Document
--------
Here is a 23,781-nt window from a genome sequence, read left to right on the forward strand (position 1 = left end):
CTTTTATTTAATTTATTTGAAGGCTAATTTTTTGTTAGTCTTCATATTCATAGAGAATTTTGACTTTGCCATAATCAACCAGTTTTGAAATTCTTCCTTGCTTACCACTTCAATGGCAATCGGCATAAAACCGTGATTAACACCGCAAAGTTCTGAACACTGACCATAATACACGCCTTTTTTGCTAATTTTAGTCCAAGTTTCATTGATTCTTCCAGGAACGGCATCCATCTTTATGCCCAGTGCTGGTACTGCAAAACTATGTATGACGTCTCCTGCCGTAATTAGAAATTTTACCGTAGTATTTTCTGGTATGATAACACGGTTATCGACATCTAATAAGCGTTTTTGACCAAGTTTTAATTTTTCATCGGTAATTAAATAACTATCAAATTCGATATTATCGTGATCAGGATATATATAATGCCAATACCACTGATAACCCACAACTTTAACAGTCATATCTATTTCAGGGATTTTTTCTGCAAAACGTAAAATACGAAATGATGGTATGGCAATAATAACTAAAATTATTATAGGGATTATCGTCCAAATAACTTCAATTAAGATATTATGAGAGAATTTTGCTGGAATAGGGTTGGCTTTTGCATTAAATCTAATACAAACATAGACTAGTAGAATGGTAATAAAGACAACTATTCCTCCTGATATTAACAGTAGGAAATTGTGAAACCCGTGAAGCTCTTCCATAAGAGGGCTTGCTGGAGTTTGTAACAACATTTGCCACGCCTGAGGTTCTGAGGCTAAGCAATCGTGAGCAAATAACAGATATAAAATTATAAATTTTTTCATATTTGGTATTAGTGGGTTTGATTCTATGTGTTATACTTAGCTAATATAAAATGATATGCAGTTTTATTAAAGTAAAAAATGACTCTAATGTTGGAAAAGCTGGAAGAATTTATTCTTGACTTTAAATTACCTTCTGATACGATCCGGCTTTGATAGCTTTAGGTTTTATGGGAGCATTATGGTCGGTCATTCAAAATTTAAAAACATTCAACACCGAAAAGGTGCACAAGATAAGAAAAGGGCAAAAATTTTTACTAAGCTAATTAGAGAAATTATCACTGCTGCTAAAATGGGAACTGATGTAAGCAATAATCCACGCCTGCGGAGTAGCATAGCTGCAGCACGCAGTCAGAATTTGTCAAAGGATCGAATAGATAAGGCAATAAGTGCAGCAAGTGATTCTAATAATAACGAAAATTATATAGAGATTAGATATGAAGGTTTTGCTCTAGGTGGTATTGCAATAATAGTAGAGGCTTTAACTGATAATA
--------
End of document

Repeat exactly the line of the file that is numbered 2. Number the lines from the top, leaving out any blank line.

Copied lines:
CTTTTATTTAATTTATTTGAAGGCTAATTTTTTGTTAGTCTTCATATTCATAGAGAATTTTGACTTTGCCATAATCAACCAGTTTTGAAATTCTTCCTTGCTTACCACTTCAATGGCAATCGGCATAAAACCGTGATTAACACCGCAAAGTTCTGAACACTGACCATAATACACGCCTTTTTTGCTAATTTTAGTCCAAGTTTCATTGATTCTTCCAGGAACGGCATCCATCTTTATGCCCAGTGCTGGTACTGCAAAACTATGTATGACGTCTCCTGCCGTAATTAGAAATTTTACCGTAGTATTTTCTGGTATGATAACACGGTTATCGACATCTAATAAGCGTTTTTGACCAAGTTTTAATTTTTCATCGGTAATTAAATAACTATCAAATTCGATATTATCGTGATCAGGATATATATAATGCCAATACCACTGATAACCCACAACTTTAACAGTCATATCTATTTCAGGGATTTTTTCTGCAAAACGTAAAATACGAAATGATGGTATGGCAATAATAACTAAAATTATTATAGGGATTATCGTCCAAATAACTTCAATTAAGATATTATGAGAGAATTTTGCTGGAATAGGGTTGGCTTTTGCATTAAATCTAATACAAACATAGACTAGTAGAATGGTAATAAAGACAACTATTCCTCCTGATATTAACAGTAGGAAATTGTGAAACCCGTGAAGCTCTTCCATAAGAGGGCTTGCTGGAGTTTGTAACAACATTTGCCACGCCTGAGGTTCTGAGGCTAAGCAATCGTGAGCAAATAACAGATATAAAATTATAAATTTTTTCATATTTGGTATTAGTGGGTTTGATTCTATGTGTTATACTTAGCTAATATAAAATGATATGCAGTTTTATTAAAGTAAAAAATGACTCTAATGTTGGAAAAGCTGGAAGAATTTATTCTTGACTTTAAATTACCTTCTGATACGATCCGGCTTTGATAGCTTTAGGTTTTATGGGAGCATTATGGTCGGTCATTCAAAATTTAAAAACATTCAACACCGAAAAGGTGCACAAGATAAGAAAAGGGCAAAAATTTTTACTAAGCTAATTAGAGAAATTATCACTGCTGCTAAAATGGGAACTGATGTAAGCAATAATCCACGCCTGCGGAGTAGCATAGCTGCAGCACGCAGTCAGAATTTGTCAAAGGATCGAATAGATAAGGCAATAAGTGCAGCAAGTGATTCTAATAATAACGAAAATTATATAGAGATTAGATATGAAGGTTTTGCTCTAGGTGGTATTGCAATAATAGTAGAGGCTTTAACTGATAATA